Friday, July 31, 2009

gym time, and empty nests

Anna is consumed by her new pulling-up skills, and by her even-newer cruising skills. She deems them SO worthy of her time, in fact, that she's decided sleep is vastly overrated.

Anna Grace: "I haven't got time for SLEEP anymore, Mommy. I don't exactly know when the Infant Olympics start, but by golly, I want to be ready. You won't stand in my way now--will you, Mommy? You go ahead and sleep, Mommy, if you can, while I rise at 5:00 a.m. and happily squeal my way through a good ninety minutes of gym time. Don't you and Daddy pay me any mind. I can manage this on my own. I'll give you a holler when morning gym time is over."


That's me, primal screaming after three days of 5:00 a.m. risings, and naps that don't occur unless I hold a crying, frustrated, overtired, 7.5-month-old gym fanatic down long enough for her to realize she is exhausted. Then, because she is SO exhausted, I am forced to hold her for her entire nap, without moving a muscle, because otherwise her jumpy, overtired body wakes up over the slightest sound or movement.

A month ago we achieved a very good nap routine that was working for me, finally. I would nurse her, kiss her, put her in her crib, and within ten minutes, she was out.

Yes, I know. This too shall pass. Trouble is, every time something passes, some other trying thing is right on its heels. Constant. That's what life is like when your hyper-active children outnumber your couch-potato children. My ratio is three to one. This life is blessed, charmed, yes. But constant most of all.

Around dinnertime my nerves were so shot, and my ADHD son so intent on doing me in, that I looked at my poor husband and said, "I'm leaving now. Trust me, it's necessary."

At first, I got in the van by myself. Anna was asleep--finally. Don would only have the three of them. Then I thought better of this, and went back in and grabbed Emily Rose, who is as hyper as can be and could make Daddy crazy without help. I figured I could handle her in her carseat, even in my agitated, overly-fatigued state. Thank God for carseats!

The two of us got McDonald's chocolate chip cookies to calm our (my) nerves, and then we drove all around the farmlands surrounding our housing track.

On our sanity-saving trip we saw a beautiful doe, about 20 grazing horses, a blue heron, two lakes, acres and acres of corn and alfalfa, and many beautiful, well-tended flower gardens--all within a thirty-minute time frame. It was just what I needed. Scenes of nature speak such volumes to me. They remind me that God has a plan--that nothing is accidental. There is order, beauty, perfection--so unlike my parenting, or my home, where new problems keep throwing my efforts--and my nerves--asunder.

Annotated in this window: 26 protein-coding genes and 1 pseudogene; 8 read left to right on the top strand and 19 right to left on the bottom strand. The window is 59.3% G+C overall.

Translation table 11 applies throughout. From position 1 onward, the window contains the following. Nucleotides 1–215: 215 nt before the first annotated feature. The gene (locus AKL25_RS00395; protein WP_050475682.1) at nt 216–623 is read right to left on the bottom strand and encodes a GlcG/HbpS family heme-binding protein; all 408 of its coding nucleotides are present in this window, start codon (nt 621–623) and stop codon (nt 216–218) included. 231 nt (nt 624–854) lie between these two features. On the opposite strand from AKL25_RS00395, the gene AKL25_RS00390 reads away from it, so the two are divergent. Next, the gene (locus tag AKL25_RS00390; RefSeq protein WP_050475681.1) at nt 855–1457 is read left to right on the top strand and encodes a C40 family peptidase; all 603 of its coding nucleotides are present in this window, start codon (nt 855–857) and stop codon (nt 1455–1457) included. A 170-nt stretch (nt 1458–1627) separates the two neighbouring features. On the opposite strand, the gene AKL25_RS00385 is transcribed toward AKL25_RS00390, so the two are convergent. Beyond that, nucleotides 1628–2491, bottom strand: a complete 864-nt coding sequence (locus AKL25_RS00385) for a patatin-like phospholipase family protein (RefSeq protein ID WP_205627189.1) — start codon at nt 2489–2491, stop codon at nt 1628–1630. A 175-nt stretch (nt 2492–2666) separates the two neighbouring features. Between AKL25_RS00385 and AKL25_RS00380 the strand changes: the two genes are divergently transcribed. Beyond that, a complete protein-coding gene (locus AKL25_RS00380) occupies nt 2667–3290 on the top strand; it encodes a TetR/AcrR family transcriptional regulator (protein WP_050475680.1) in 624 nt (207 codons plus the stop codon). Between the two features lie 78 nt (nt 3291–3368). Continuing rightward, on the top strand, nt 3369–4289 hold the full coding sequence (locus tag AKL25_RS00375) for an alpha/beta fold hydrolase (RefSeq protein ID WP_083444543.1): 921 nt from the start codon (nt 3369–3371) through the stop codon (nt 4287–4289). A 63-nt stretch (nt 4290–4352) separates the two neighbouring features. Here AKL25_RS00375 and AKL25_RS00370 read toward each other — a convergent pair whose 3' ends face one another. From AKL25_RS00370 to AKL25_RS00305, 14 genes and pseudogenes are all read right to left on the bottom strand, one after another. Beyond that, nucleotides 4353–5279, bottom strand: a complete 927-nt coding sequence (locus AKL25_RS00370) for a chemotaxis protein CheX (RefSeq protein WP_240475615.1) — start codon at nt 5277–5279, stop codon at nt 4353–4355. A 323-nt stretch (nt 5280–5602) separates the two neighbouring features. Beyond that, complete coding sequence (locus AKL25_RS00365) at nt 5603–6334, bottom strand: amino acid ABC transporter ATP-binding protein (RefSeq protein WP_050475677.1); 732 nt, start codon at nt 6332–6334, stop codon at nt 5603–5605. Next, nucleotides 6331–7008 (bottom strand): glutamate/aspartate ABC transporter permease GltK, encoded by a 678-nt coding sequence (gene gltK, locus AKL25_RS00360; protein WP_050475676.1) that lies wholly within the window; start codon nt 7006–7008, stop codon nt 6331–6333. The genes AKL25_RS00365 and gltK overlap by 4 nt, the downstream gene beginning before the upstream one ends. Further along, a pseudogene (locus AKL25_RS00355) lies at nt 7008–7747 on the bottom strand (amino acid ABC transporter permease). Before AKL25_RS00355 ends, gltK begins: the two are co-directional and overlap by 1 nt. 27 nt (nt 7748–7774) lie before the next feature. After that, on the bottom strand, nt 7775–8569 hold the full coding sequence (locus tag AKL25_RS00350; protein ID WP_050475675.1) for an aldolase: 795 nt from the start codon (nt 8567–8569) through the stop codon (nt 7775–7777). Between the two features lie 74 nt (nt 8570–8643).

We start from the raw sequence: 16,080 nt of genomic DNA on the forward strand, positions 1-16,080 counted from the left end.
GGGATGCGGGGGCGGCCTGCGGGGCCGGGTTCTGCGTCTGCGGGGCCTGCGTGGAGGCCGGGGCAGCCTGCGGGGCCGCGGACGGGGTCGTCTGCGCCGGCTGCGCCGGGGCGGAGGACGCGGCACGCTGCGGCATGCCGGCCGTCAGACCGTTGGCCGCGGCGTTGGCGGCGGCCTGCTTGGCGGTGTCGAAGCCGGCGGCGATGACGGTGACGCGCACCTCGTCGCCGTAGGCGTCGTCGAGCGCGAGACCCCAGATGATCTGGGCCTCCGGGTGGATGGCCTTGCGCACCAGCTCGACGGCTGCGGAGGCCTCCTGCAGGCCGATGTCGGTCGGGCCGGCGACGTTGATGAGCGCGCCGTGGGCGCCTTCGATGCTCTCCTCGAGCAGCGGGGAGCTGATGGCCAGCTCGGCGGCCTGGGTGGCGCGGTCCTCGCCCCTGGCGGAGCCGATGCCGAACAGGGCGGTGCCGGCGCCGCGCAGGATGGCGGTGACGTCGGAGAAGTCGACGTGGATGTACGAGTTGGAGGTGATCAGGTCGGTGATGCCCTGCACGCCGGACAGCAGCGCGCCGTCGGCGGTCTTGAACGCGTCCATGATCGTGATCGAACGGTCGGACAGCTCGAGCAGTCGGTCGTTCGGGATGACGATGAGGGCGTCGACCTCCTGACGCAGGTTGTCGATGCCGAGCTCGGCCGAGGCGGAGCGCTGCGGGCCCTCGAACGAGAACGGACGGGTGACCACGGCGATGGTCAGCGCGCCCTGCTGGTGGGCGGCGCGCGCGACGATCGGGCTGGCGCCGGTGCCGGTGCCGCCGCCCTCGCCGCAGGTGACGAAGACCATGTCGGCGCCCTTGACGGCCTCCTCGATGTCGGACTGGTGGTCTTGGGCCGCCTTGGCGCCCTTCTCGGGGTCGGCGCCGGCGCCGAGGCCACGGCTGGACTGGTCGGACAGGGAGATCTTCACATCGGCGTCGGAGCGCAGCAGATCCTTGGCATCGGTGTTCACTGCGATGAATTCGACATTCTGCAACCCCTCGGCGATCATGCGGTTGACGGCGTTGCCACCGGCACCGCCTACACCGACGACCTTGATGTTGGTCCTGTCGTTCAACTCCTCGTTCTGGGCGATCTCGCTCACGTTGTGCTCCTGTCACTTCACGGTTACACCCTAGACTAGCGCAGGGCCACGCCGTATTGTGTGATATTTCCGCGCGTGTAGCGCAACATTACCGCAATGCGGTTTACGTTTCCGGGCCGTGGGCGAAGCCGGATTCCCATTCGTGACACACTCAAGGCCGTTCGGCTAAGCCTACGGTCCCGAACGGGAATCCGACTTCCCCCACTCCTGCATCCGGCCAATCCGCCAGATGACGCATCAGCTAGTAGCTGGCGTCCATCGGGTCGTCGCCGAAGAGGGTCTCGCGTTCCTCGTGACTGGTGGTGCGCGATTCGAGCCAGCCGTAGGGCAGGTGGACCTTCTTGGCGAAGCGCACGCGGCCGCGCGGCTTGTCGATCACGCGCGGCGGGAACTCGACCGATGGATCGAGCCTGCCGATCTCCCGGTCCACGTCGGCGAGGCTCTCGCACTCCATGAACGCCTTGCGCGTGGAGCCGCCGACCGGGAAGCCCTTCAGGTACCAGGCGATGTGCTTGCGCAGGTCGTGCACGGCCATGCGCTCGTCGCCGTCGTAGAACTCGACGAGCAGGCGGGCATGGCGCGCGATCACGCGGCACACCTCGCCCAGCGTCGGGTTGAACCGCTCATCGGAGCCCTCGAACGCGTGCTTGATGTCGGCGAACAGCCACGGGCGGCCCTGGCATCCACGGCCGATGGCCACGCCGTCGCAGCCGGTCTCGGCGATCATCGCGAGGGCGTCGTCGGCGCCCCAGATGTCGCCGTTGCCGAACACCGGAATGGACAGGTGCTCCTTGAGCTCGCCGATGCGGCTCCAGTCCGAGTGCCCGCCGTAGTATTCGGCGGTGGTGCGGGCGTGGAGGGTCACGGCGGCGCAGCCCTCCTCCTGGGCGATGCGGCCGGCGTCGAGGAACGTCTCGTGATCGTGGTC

I don't quite know why God blessed a nervous-leaning mother with so many hyper-active children. Makes more sense for a very relaxed mother to have such a brood--doesn't it?

It's not misbehavior I'm talking about, exactly. It's high-volume exuberance. A penchant for movement, rather than tabletop activities, or quiet-like pursuits. A penchant for speed, rather than leisure. A penchant for over-excitability, rather than for calm.

I can only trust that He knows what I need--what my children need. It need not make sense to me.

My husband is not perfect, but for all intents and purposes, to me, he's a saint. Just the saint I need. Is he out of full-time work because God knew I needed help with these full-of-life children, in this season? We are basically on our own here. There's no reliable "village" on which to lean. My father and my aunts have their own problems--their own pursuits.

It is what it is. And my personality is what it is. I didn't choose nervousness--it was chosen for me. I am fearfully and wonderfully made, as are my exuberant children.

God, help me learn to celebrate exuberance--rather than run from it. Twenty years from now, I'll be 63 years old, and I'll long for the noise and chaos of my "youth". I know this; I can see the very day, in my mind's eye. The first day of my empty nest. My Anna will be 20 years old.

Don't let me look back with regret, Lord, for what I DIDN'T do, to make the most of every day with these precious children. Take the reins back from ME--the stubborn one--when I so foolishly grab them. Order our days, our hours. And bless us with your Mercy and your Grace, Lord, as always.


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